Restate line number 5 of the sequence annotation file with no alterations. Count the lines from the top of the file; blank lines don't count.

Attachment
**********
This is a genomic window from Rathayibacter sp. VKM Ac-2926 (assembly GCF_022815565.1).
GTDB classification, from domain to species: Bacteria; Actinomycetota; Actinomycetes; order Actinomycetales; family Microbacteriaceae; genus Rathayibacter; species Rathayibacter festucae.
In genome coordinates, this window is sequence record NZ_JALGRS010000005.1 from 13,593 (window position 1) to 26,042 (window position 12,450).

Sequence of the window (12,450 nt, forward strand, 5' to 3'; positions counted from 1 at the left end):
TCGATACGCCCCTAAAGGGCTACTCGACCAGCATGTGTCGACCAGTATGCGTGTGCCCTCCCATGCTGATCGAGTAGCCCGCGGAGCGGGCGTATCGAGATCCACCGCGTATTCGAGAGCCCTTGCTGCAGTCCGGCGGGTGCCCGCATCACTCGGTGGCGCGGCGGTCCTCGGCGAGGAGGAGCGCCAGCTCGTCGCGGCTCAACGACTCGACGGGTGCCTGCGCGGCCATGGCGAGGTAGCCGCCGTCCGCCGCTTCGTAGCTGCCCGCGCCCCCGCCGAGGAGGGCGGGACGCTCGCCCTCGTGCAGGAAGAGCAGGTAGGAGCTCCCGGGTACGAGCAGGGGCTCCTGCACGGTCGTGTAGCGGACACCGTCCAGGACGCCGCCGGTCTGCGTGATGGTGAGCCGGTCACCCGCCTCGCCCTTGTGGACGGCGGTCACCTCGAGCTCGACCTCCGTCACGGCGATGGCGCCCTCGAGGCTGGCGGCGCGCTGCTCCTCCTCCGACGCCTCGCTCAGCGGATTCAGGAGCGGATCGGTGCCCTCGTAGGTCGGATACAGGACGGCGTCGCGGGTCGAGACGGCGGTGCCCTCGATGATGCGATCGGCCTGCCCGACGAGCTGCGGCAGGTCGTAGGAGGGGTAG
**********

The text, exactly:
TCGATACGCCCCTAAAGGGCTACTCGACCAGCATGTGTCGACCAGTATGCGTGTGCCCTCCCATGCTGATCGAGTAGCCCGCGGAGCGGGCGTATCGAGATCCACCGCGTATTCGAGAGCCCTTGCTGCAGTCCGGCGGGTGCCCGCATCACTCGGTGGCGCGGCGGTCCTCGGCGAGGAGGAGCGCCAGCTCGTCGCGGCTCAACGACTCGACGGGTGCCTGCGCGGCCATGGCGAGGTAGCCGCCGTCCGCCGCTTCGTAGCTGCCCGCGCCCCCGCCGAGGAGGGCGGGACGCTCGCCCTCGTGCAGGAAGAGCAGGTAGGAGCTCCCGGGTACGAGCAGGGGCTCCTGCACGGTCGTGTAGCGGACACCGTCCAGGACGCCGCCGGTCTGCGTGATGGTGAGCCGGTCACCCGCCTCGCCCTTGTGGACGGCGGTCACCTCGAGCTCGACCTCCGTCACGGCGATGGCGCCCTCGAGGCTGGCGGCGCGCTGCTCCTCCTCCGACGCCTCGCTCAGCGGATTCAGGAGCGGATCGGTGCCCTCGTAGGTCGGATACAGGACGGCGTCGCGGGTCGAGACGGCGGTGCCCTCGATGATGCGATCGGCCTGCCCGACGAGCTGCGGCAGGTCGTAGGAGGGGTAG